It may no longer be possible to travel to Yugoslavia personally, but now you can visit the former war-ravaged country in the recently-released "experimental interactive game" A Trip to Yugoslavia, though it will be anything but a vacation while you're there.

Although not based on any real Yugoslavian conflicts, the game takes place soon after the country has fallen apart, although "no one knows what caused it." Some people have fled the region, and some still don't even know that war has begun. Players control an amateur photographer named Dimitry, who has been "caught in the nearby Yugoslavian forest on the outskirts of town." Dimitri is a civilian, not a soldier, so "without any combat knowledge, you have to survive a few months of war in a desolate country."

A Trip to Yugoslavia is an FMV adventure featuring extensive live-action footage, but with a twist. The game is presented as if on a VCR, giving players a somewhat grainy view and the ability to rewind, pause, and fast forward. There's more to the experience than simply watching film, however, including first-person point-and-click scenes in which you must "explore the environment, collect items, [and] hide the bodies," life-and-death Quick Time Events, and decisions to make that will lead to one of ten different endings.

Created by Piotr Bunkowski and Hades Productions, the "Director's Cut" of A Trip to Yugoslavia (including twelve minutes of additional gameplay and three new endings) is available now on Steam for Windows, Mac, and Linux for under a dollar, further discounted for the first week.



The indie development team behind Mudlarks and A Date in the Park is going off the beaten path in their latest point-and-click offering, the upcoming jungle adventure Sumatra.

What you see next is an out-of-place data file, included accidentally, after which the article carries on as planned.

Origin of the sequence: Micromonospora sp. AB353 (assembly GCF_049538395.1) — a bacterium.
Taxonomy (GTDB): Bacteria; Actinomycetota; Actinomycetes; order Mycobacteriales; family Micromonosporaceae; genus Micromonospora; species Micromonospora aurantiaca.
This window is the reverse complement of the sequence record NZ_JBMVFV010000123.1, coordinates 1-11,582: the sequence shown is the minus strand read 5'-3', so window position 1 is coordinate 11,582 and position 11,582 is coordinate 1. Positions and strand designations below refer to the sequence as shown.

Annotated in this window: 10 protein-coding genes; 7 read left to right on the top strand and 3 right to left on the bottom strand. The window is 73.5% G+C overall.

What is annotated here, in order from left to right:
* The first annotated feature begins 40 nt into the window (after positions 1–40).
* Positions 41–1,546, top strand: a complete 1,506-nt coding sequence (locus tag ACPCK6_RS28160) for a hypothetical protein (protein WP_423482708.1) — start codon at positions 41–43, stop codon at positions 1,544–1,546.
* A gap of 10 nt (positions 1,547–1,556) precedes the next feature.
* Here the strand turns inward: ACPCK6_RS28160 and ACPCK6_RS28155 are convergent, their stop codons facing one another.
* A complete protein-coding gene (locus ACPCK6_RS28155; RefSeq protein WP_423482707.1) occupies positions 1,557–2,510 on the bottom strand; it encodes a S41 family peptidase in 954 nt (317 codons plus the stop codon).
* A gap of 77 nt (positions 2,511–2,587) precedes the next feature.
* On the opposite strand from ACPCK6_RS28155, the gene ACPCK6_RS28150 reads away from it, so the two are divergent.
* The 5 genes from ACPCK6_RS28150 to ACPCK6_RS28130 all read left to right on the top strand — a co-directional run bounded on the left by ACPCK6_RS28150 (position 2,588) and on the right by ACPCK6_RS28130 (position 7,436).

Players take on the role of Yandi, a native villager employed by the Pandang Logging Company to help clear parts of the Sumatran jungle on the Indonesian island. Caught in a devastating landslide, Yandi is separated from the other loggers and becomes lost in the jungle, kicking off his adventure. While making his way home, Yandi must survive the untamed wilds, including feral beasts, native Kubu tribespeople, scientists, and malicious loggers.

Indonesian myths and legends will play a role in Sumatra, adding cultural authenticity to the experience. Plenty of puzzles, multiple subplots, playable flashback scenes, and some decision-making elements promise to add even more variety to the gameplay. Inspired by vintage point-and-click adventures such as King’s Quest and Space Quest, and even the seminal platformer Pitfall, the whole thing is wrapped up in retro-styled pixel art and 8-bit soundtrack.

Sumatra is actually a much-expanded version of Cloak and Dagger’s earlier freeware game, Pendek (which is still available for download). Whereas the original game was a 30-minute affair, Sumatra promises at least three hours of gameplay, with many additional scenarios and characters. The game is currently up for voting on Steam Greenlight, and if successful could be launched within a few months’ time at a budget price.



Regardless of whether the problem is war, oppression, or societal exclusion, people look for anything to make the toughest times in life bearable, and one of the most potent of those things is friendship. Polish developer Juggler Games seeks to explore this theme in My Memory of Us, a story-driven adventure coming next year.

The game is set in a futuristic world where an “Evil King and his robot-soldiers” occupy the protagonists’ city and some of its citizens have been “marked and forced to move out of their homes and live in a place that was sealed off from the rest of the city by a huge wall.” Against that bleak backdrop, the story is a “reminiscence of a friendship between a boy and girl,” recounting the tale of how that friendship helped them to survive by carving their own paths in this gloomy world.

While the setting is futuristic, with its robots and fly train-like vessels, the premise is inspired by the developers’ own families and their experiences during the Nazi occupation of Poland in World War II. As such, history buffs may encounter familiar names and characters as they progress. Still, the goal is to create a game that could just as easily have taken place “in another time and place.”